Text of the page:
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Using digital services

Do you agree some people should be required to use digital services?

As Inland Revenue’s transformation programme progresses, the levels of service offered to everyone affected by the tax system in some way are expected to significantly improve. In some circumstances, those improvements will be contingent on Inland Revenue receiving information through digital channels – for example, employers, who provide PAYE information about their employees to Inland Revenue.

PAYE information is critical to determining matters like social policy entitlements of employees. The tax system is likely to evolve so that Inland Revenue can deliver better services to these employees (such as correct calculations of Working for Families entitlements for each pay period, removing any need for annual square-ups), when their employers are working with Inland Revenue via digital services.

Another example could be tax intermediaries, who provide information to Inland Revenue on the tax affairs of their clients.  Inland Revenue may be able to deliver better services to these clients – such as allowing them to check their tax position online in near real-time, when their tax agents are working with Inland Revenue via digital services.

As noted above, as well as this information being critical to determine the tax position of others, it may also be used by other government agencies to determine other liabilities. For example, information provided by employers to Inland Revenue is used by ACC to determine liability for earner account levies for employees.

Do you agree that where some people (such as employers and tax agents) who choose not to use digital services, and by doing so are denying others (such as their employees or clients) the benefits of the new tax administration system, that first group should be required to use digital services?
 

Comments

michele hunt
in principle I agree that there should be a major push to use of digital services but new zealand has areas where internet is not available and until this is addressed then I don't think people in areas of poor digital access should be penalised.

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  • agree7
  • disagree2
1 year ago
George Spark
Tax agents should always be required to use digital services - they earn their bread and butter based on the existence of the IRD and thus should be expected to "follow in its footsteps" I'd say. However presumably (since the question is being asked) there are some that still use manual processing - so give them some years notice, perhaps 3 - 5 years or so. Businesses should also use digital services unless they have a genuine reason not to, such as being located in a place without Internet access. However even in that case it can be assumed that someone from the business will need to travel to the civilized world from time to time, and thus, whilst such a business might perhaps not be required to be fully integrated with the digital system, they should still file digitally on a regular basis (when someone can bring a laptop to an area with Wi-Fi access for example, and upload a data file, say). So with some years notice, businesses should perhaps also be required to file digitally, provided remote businesses can use a simplified system (perhaps a local app on the laptop or tablet) that can receive and send data files and work offline, rather than being required to be online whilst interacting with the IRD.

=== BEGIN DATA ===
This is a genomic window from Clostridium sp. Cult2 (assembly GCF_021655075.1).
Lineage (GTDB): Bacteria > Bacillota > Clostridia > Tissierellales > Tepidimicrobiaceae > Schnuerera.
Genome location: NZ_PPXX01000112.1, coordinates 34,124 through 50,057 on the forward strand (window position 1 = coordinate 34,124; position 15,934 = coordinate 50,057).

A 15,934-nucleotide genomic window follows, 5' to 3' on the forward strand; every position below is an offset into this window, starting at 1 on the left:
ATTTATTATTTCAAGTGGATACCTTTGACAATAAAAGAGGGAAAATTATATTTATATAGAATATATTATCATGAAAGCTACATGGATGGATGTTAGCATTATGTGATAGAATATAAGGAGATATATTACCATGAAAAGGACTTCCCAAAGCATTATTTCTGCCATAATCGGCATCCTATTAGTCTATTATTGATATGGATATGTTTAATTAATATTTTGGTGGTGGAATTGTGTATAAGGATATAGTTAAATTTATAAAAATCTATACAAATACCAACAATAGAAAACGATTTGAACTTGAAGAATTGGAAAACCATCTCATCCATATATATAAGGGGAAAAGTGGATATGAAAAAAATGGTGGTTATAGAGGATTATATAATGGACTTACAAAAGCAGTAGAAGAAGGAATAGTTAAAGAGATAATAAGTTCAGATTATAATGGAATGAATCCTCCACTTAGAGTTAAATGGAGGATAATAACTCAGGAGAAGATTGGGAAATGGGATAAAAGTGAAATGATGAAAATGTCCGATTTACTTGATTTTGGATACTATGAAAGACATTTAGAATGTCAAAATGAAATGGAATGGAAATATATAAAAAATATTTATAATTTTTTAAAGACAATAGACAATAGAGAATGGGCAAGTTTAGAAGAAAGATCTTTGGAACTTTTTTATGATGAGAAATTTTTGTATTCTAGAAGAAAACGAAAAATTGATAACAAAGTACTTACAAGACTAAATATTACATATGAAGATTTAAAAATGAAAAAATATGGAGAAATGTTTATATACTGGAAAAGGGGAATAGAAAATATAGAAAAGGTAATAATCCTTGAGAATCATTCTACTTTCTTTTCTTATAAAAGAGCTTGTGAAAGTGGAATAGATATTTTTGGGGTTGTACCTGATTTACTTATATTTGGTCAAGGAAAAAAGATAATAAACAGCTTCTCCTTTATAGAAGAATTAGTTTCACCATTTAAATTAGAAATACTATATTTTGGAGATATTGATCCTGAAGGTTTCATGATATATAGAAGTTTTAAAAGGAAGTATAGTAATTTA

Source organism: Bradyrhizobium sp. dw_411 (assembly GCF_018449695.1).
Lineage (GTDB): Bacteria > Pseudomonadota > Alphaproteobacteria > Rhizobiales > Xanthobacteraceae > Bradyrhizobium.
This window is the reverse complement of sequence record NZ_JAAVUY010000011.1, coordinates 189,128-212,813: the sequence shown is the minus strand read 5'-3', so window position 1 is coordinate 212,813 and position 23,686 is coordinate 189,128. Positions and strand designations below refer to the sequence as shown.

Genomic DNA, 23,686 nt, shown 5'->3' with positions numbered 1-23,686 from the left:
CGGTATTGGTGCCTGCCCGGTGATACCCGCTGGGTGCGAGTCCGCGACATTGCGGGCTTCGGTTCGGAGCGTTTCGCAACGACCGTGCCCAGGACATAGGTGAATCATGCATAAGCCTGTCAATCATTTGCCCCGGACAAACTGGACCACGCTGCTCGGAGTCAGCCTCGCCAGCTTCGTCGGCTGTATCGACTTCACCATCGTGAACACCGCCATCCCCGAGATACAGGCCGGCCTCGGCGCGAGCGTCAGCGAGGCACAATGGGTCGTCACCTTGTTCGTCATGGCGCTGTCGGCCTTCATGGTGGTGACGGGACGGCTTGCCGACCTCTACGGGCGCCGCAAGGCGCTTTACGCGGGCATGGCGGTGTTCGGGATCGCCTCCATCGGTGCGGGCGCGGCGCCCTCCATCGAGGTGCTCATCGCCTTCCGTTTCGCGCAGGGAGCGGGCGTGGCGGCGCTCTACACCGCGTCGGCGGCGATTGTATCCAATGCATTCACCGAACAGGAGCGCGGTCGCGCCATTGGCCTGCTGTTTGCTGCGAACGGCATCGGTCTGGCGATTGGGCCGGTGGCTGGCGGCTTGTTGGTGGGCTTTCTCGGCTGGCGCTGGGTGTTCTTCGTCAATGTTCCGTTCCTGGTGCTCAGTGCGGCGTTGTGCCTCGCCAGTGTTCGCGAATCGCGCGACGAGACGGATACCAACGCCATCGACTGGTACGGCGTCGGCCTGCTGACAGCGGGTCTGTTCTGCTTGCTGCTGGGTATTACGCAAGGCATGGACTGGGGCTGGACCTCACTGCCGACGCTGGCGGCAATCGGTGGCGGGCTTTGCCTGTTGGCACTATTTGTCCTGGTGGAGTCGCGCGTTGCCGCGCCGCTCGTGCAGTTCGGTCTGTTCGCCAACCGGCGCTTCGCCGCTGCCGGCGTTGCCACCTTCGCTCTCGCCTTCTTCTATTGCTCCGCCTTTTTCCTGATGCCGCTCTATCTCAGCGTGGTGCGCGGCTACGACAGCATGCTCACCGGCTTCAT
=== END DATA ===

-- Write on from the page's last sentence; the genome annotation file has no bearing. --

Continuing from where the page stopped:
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  • agree0
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1 year ago
Kevin
If you have genuine benefits for users of your new digital solution then people will choose to use them if they can. If you can guarantee access and security then requiring someone to use your services might be plausible but I doubt you will be able to guarantee access?

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  • agree3
  • disagree2
1 year ago
Denise Davis
I think that there should be a major push to use digital services, with a support in setting up the systems for people who find them difficult. I also think this could be used to create pressure on Government to provide services to those areas of NZ which still do not have reliable internet coverage. I also think there needs to be proper public consultation before there is data-sharing between IRD and other agencies to ensure that sharing is ethical.

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  • agree1
  • disagree0
1 year ago